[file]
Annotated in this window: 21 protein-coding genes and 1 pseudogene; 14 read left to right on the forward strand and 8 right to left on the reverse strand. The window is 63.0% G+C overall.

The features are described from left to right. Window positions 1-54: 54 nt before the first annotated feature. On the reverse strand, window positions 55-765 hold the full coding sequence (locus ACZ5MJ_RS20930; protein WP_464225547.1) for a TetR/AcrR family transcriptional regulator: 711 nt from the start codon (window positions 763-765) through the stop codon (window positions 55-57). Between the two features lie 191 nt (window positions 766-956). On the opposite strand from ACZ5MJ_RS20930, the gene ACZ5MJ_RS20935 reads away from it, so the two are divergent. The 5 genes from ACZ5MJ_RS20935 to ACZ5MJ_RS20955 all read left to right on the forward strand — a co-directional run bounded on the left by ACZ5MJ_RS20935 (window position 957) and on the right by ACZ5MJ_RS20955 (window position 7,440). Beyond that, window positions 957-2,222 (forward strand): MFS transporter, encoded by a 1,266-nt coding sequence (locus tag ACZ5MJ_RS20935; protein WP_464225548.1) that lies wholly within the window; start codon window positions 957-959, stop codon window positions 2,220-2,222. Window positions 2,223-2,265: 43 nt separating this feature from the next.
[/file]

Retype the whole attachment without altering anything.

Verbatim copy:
Annotated in this window: 21 protein-coding genes and 1 pseudogene; 14 read left to right on the forward strand and 8 right to left on the reverse strand. The window is 63.0% G+C overall.

The features are described from left to right. Window positions 1-54: 54 nt before the first annotated feature. On the reverse strand, window positions 55-765 hold the full coding sequence (locus ACZ5MJ_RS20930; protein WP_464225547.1) for a TetR/AcrR family transcriptional regulator: 711 nt from the start codon (window positions 763-765) through the stop codon (window positions 55-57). Between the two features lie 191 nt (window positions 766-956). On the opposite strand from ACZ5MJ_RS20930, the gene ACZ5MJ_RS20935 reads away from it, so the two are divergent. The 5 genes from ACZ5MJ_RS20935 to ACZ5MJ_RS20955 all read left to right on the forward strand — a co-directional run bounded on the left by ACZ5MJ_RS20935 (window position 957) and on the right by ACZ5MJ_RS20955 (window position 7,440). Beyond that, window positions 957-2,222 (forward strand): MFS transporter, encoded by a 1,266-nt coding sequence (locus tag ACZ5MJ_RS20935; protein WP_464225548.1) that lies wholly within the window; start codon window positions 957-959, stop codon window positions 2,220-2,222. Window positions 2,223-2,265: 43 nt separating this feature from the next.